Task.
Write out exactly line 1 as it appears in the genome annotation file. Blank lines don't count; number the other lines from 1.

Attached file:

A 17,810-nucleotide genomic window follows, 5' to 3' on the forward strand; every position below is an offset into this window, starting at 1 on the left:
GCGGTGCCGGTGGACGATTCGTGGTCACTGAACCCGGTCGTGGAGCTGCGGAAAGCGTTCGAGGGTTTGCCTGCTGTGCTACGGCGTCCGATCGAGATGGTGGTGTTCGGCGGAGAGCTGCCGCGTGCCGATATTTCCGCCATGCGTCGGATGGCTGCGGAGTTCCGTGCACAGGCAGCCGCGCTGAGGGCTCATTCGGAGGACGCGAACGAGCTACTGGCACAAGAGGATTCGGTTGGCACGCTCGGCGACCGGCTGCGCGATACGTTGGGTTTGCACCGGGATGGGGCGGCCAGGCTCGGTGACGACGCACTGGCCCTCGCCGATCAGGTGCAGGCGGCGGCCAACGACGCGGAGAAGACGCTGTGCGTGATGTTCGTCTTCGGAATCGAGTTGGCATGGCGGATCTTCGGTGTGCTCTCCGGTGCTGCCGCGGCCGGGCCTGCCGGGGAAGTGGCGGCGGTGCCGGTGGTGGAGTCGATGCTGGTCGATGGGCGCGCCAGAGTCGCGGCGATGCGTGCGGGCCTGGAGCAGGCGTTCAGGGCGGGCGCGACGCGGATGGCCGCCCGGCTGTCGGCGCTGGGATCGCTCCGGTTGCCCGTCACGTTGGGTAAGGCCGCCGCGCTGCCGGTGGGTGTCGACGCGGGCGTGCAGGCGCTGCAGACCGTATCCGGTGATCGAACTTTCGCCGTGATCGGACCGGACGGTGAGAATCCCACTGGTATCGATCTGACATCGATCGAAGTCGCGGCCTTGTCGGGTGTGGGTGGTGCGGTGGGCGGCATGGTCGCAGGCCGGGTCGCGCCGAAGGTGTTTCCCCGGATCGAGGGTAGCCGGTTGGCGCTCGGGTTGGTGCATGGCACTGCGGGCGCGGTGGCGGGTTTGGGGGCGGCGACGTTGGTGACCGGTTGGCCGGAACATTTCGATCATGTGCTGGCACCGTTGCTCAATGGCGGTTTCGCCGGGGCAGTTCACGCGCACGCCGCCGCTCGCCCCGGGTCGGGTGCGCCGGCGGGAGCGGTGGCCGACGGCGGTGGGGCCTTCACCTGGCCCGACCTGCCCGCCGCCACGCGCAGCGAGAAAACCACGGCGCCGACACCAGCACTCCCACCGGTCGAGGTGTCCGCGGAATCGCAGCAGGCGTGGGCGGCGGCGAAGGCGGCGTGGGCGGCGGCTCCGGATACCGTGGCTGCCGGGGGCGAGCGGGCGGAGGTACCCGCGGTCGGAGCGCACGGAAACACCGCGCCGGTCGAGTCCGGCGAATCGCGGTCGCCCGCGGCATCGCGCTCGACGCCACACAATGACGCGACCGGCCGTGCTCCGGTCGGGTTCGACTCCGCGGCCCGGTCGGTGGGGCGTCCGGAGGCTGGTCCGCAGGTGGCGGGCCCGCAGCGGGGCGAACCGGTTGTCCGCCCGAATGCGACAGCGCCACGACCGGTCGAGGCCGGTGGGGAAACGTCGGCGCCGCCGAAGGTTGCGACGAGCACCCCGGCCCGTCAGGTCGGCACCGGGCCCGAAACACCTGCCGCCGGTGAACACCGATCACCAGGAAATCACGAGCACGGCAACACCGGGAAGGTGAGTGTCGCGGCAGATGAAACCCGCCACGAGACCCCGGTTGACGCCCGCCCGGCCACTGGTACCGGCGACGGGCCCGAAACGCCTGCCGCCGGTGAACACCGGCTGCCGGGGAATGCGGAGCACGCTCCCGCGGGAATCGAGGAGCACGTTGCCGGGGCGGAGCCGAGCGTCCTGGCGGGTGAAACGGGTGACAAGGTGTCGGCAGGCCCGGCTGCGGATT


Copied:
A 17,810-nucleotide genomic window follows, 5' to 3' on the forward strand; every position below is an offset into this window, starting at 1 on the left: